Thursday, October 22, 2009


One of my favorite things about working at my job is being inspired by the clients I work with. They do really hard work every day of the week. I was more aware of this when I first started working there, but I am reminding myself that the little lessons we teach our clients are lessons we can benefit from too. So in light of that I will add a list of things to be grateful for in my life just because... (and one friend did this on her blog this week and it was a good reminder!).

I'm grateful for:
1. beautiful trees on my drive to work. I love to see the change over time! Right now it's a rainbow of colors on each tree.
2. My husband! He is becoming a better cook and has been working really hard to keep me fed and happy lately :)
3. Dimen. She is my mom's dog and she is a sweetheart. I love how her whole body wags when she sees me coming home.
4. My family. My mom has been so helpful this last season and we are grateful for the time we have had with her.
5. being able to continue in my field of work and be employed at a place with a great staff and to be paid ... all in this really rough economy!
6. 6 months of free supervision that my previous supervisor offered me, he's awesome!
7. health!

What are you grateful for?

Friday, October 16, 2009

life update

Don and I are living with my mom right now saving money. Our first plan was to buy a house before 11/30 when the tax credit runs out. Turns out we don't have enough employment right now (I just got my job at De Paul and Donovan is looking) and Portland has a tough job market. So we are so grateful to my mom, and so anxious to see how this step leads to other things that God is doing that we seem to not always be aware of :)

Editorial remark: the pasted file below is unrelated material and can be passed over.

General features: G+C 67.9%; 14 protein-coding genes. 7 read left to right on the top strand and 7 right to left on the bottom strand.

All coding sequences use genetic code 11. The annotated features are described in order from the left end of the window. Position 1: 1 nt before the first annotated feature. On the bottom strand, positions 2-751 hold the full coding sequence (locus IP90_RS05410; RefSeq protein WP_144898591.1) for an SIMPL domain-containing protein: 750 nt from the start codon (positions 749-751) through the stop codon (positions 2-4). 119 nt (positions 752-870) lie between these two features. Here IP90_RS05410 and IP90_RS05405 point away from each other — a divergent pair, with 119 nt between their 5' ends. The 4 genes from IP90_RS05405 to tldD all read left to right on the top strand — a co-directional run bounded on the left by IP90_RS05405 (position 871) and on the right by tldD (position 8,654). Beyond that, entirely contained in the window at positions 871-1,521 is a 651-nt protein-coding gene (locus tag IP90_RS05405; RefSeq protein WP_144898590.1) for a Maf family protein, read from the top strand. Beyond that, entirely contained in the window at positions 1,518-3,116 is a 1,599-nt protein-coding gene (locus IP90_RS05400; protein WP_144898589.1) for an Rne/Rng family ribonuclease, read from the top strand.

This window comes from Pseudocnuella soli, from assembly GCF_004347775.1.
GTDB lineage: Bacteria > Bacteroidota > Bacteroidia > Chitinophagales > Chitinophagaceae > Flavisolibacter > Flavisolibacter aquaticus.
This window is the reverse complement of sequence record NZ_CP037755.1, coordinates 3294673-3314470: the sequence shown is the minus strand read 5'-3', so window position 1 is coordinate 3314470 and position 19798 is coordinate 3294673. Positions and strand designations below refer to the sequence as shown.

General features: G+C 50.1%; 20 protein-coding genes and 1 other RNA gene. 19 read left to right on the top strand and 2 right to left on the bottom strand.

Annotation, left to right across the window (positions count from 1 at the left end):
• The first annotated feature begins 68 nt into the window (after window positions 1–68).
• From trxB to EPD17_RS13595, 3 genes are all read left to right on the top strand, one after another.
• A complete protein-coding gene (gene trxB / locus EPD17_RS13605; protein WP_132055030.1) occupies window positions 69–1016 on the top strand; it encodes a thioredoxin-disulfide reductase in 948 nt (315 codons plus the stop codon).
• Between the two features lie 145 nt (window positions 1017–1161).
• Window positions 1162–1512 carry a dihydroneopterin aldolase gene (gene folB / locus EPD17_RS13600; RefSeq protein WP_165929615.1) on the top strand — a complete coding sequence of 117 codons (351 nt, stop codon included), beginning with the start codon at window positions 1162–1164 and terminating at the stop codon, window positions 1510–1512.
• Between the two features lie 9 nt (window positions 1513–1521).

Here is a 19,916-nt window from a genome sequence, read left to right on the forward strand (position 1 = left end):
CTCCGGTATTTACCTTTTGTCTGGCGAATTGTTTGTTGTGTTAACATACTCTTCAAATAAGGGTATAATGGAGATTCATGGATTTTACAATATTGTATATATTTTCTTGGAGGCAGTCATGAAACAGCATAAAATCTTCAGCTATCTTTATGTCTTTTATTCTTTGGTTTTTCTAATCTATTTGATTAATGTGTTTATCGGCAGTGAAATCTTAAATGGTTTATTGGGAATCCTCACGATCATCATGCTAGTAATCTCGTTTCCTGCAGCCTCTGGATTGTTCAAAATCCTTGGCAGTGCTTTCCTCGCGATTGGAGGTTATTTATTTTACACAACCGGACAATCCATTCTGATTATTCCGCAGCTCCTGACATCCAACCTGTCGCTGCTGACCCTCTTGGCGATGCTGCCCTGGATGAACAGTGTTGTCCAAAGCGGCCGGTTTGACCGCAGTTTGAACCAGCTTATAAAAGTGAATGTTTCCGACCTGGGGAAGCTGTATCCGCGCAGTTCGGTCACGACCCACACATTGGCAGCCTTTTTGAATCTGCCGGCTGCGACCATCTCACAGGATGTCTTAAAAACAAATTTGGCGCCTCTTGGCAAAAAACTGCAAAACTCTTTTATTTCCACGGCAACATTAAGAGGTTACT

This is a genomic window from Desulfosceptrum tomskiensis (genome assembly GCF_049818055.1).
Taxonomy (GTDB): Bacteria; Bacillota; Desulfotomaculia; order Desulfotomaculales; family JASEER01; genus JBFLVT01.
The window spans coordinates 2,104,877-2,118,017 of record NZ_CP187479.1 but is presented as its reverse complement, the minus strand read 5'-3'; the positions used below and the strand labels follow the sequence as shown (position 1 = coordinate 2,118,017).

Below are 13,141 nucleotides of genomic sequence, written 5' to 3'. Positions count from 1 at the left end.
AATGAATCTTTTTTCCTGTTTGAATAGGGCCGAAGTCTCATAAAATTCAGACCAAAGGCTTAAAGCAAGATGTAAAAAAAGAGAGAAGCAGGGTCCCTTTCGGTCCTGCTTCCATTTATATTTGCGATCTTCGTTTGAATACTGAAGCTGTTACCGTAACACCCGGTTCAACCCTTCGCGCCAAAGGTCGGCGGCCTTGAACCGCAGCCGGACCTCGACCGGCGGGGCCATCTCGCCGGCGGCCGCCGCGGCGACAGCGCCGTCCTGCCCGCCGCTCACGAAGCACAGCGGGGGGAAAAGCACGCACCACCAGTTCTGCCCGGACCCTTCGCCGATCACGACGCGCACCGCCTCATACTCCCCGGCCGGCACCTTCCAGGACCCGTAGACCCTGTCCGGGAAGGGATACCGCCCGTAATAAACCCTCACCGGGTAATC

We are planning on moving back into the same community we lived in before. Same complex, new building. We will have a 1 bedroom this time, and with the economy being bad right now they have a huge sale, so we feel super blessed that this happened at just the right time. So we're excited, truly, to have our apartment community back, glad to not be underemployed and over stretched financially and so excited to move in (free cable, sauna, hot tub, pretty walking trails, and a convenience to work, friends/family, and fun places on the west side that we grew accustomed to within the last year).

I felt before that "permanency" in our mid twenties (Don's 26th is in two weeks!) was impossible without owning a home. But my mind has shifted and I really feel like our apartment will be our home in every way and the house thing was just my plans, not God's. In the meantime our 10 week stay with mom so far (we will move in the first week of Nov) has saved money in so many ways and I have enjoyed some communal living, some reminders of childhood, and some things we can't get when we are out on our own (puppy kisses, for one!).

So our address will be a bit different than it was last year (different number and apartment letter, but same street and city)... we will update you more via email as the time gets closer. I'm looking forward to this transition.